11 January 2011

New Words for 2010

Merriam-Webster's Collegiate Dictionary, 11th Edition thumb-notched with Win/Mac CD-ROM and Online Subscription
At year end, the media always runs stories about the "word of the year."  Most of these honors are bestowed by companies that sell dictionaries as a way to call attention to that disappearing print reference book.

Words come from everywhere. TV shows are productive -- look at "Battlestar Galactica's" "frak," Stephen Colbert's "truthiness," and "30 Rock's" "blurgh."

Wacky news events like the Steven Slater JetBlue story get people talking about "hitting the slide" or "pulling a Slater."

Politicians accidently coin terms like "misunderestimate" and "refudiate." Sarah Palin drew plenty of attention for using "refudiate" which is her accidental mashup of refute and repudiate. It was named Word of the Year by the New Oxford American Dictionary. A very poor choice.

The World Cup brought us "vuvuzelas" and media attention put "robo-signers", "gleeks" and "mama grizzlies" in front of our faces.

Many of these had their 15 minutes of fame and will fade from usage during 2011. So the real mission of these lists is to identify the words that will stick.

The American Dialect Society's Word of the Year is one of the more accepted groups making up a list and selection.

In 2009, it was "tweet" and in 2008 it was "bailout".

Some of the possibilities are below - How many do you know? How many do you use?
  • cablegate
  • hacktivism
  • man up
  • shellacking
  • Slurpee (I thought this might be connected to the thrown ones on Glee, but it's from Obama described the economy as a car that the Democrats were trying to get out of a ditch. Republicans, he said, were "just standing there... sipping on a Slurpee." The President's "beer summit" buzzed in July 2009.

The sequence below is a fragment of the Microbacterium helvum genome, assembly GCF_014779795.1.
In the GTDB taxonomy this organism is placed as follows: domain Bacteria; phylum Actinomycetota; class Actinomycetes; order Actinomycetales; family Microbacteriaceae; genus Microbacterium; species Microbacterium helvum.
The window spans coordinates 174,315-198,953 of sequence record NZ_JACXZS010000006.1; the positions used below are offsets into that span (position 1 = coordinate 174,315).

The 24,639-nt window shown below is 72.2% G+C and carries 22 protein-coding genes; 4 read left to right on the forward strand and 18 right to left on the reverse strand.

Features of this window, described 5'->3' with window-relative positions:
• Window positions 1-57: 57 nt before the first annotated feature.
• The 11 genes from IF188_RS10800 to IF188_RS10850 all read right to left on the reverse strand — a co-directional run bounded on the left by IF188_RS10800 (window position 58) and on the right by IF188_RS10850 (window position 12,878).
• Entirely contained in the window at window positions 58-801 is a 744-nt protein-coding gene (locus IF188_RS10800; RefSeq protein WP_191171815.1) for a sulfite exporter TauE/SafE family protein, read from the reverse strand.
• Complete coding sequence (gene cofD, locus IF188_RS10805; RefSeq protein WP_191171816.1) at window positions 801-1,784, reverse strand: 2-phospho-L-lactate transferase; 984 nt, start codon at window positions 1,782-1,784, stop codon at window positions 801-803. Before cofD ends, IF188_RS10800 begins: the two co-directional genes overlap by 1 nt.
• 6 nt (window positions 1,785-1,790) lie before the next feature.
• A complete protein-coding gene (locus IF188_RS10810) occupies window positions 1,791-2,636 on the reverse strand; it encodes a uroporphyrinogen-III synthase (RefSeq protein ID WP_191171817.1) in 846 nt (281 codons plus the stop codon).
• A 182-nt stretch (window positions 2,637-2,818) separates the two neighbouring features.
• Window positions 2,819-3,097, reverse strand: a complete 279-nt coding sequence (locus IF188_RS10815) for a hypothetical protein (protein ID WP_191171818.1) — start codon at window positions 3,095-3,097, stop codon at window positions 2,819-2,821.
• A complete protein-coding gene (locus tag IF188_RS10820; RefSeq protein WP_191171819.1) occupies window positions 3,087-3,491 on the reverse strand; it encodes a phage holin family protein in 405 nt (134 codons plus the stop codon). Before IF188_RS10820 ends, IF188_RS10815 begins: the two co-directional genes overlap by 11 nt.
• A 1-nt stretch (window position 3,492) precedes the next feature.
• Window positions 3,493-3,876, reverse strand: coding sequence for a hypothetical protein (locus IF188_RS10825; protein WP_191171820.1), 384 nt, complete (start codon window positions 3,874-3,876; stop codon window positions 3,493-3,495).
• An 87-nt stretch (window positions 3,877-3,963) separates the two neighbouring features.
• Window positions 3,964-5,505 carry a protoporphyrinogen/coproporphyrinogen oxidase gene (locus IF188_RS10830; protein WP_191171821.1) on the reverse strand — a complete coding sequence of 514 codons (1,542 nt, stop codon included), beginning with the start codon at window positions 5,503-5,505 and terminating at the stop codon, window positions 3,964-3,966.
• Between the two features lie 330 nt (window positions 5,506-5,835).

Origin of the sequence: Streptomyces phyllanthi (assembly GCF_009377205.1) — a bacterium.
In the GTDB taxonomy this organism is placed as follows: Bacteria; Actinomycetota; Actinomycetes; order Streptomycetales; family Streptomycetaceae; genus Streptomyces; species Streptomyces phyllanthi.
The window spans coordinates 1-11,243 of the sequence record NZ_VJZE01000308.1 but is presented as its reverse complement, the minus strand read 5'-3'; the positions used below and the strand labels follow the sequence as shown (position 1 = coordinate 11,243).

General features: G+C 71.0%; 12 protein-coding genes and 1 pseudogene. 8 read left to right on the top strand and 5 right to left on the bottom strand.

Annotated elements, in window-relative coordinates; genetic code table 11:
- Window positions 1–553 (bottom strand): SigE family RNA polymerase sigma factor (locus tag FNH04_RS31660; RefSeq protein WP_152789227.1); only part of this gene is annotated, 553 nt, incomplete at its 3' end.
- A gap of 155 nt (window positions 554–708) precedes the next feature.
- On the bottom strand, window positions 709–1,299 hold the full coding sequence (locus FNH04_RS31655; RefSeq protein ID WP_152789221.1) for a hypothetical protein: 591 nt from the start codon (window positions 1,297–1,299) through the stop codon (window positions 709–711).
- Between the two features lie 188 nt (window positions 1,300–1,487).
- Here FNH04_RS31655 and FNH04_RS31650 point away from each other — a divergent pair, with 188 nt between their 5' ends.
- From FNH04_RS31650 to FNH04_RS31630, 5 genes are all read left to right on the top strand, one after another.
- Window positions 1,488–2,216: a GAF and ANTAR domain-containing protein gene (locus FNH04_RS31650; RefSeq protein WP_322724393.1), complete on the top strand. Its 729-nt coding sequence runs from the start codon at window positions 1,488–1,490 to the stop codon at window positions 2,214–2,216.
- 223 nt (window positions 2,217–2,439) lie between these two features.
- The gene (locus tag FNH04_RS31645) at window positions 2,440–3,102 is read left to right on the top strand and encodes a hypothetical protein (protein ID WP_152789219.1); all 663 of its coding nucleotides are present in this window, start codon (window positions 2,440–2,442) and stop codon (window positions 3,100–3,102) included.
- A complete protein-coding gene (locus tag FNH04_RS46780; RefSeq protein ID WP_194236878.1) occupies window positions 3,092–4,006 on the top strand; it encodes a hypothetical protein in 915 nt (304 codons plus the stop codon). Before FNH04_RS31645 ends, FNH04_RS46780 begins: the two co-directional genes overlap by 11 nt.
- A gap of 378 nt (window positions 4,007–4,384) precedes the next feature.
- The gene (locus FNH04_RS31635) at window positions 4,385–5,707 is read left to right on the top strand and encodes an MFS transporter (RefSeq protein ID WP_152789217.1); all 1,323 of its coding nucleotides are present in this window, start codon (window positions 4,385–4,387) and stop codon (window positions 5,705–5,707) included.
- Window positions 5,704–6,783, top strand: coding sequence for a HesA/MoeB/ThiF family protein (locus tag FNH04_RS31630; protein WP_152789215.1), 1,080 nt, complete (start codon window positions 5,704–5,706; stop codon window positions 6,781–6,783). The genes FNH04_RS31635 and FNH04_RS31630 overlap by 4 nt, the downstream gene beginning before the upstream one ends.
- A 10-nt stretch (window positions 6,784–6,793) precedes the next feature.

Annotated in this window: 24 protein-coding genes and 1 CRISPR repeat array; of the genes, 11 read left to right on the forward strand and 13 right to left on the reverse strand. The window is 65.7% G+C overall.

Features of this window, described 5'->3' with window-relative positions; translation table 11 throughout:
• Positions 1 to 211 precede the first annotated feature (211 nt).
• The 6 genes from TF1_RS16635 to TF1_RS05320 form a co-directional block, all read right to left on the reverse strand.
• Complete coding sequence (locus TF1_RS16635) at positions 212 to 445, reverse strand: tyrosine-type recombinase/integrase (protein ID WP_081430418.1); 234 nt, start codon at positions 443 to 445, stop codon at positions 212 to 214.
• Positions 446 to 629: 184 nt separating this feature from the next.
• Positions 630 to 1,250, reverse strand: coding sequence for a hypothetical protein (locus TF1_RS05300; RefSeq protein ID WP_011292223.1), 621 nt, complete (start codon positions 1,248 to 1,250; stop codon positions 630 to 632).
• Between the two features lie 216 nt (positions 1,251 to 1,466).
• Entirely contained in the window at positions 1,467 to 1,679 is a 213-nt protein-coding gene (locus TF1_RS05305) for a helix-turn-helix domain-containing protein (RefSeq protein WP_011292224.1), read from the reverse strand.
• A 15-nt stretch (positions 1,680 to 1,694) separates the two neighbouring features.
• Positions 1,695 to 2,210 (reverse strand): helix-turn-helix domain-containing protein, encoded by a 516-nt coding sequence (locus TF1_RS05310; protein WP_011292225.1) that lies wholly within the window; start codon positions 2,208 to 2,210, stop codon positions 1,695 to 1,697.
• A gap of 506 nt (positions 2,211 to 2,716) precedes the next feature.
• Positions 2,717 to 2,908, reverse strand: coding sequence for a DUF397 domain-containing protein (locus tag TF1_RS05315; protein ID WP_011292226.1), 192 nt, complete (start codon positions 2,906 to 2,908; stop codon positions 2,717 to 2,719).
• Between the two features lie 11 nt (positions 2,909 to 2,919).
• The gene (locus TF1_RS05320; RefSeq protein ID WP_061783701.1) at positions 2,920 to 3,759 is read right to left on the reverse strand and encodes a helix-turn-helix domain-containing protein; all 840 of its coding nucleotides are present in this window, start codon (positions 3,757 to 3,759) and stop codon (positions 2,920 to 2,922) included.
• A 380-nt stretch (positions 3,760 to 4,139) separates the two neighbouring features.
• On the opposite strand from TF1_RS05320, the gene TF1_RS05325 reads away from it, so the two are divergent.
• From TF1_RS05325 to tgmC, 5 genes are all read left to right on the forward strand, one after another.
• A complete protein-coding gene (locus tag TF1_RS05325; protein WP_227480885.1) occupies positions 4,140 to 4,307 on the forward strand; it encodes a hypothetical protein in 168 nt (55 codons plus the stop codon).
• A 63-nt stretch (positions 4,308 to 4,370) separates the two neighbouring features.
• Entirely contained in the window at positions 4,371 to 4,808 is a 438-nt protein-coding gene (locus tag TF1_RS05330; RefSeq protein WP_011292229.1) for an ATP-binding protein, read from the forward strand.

• 99er - long-term unemployed were called 99ers for their extended 99 weeks of benefits.
  • double-dip - a recession characterized by a decline, a brief recovery, and then a further decline. I believe this term just re-emerged in 2010.
  • fat-finger errors - finger hits the wrong key because of a tiny mobile/tablet keyboard   also "thumbo"
  • foreclosure mill
  • robo-signing
  • belieber - a fanatical devotee of the pop singer Justin Bieber. A word guaranteed to disappear - just as with other pop culture terms like
  • gleek - fans of the TV show "Glee" admitting to be Glee + geek. Did they know that gleek had already meant squirting saliva through your teeth?
  • apocalypse fatigue - tired of news about global warming, thermageddon. Maya 2012 and other doom and gloom.
  • data exhaust - that digital trail you leave behind you online (like these posts!) Also something that marketers are very interested in tracking to give you ads based on their "behavioral targeting."
  • airport security gave us backscatter, enhanced pat-down, freedom pat, freedom grope, freedom fondle, and freedom frisk. Oh yeah, also the re-emergence of "junk" when John Tyner recorded his TSA encounter on his mobile phone and posted it online.  "If you touch my junk, I'll have you arrested."

So, what did the ADS pick as the word for 2010?  It was app. The clipped version of application (as in software application) for the small, easy to download applications that are the heart of smart phones and tablets. The word will stick - as long as we use those devices.

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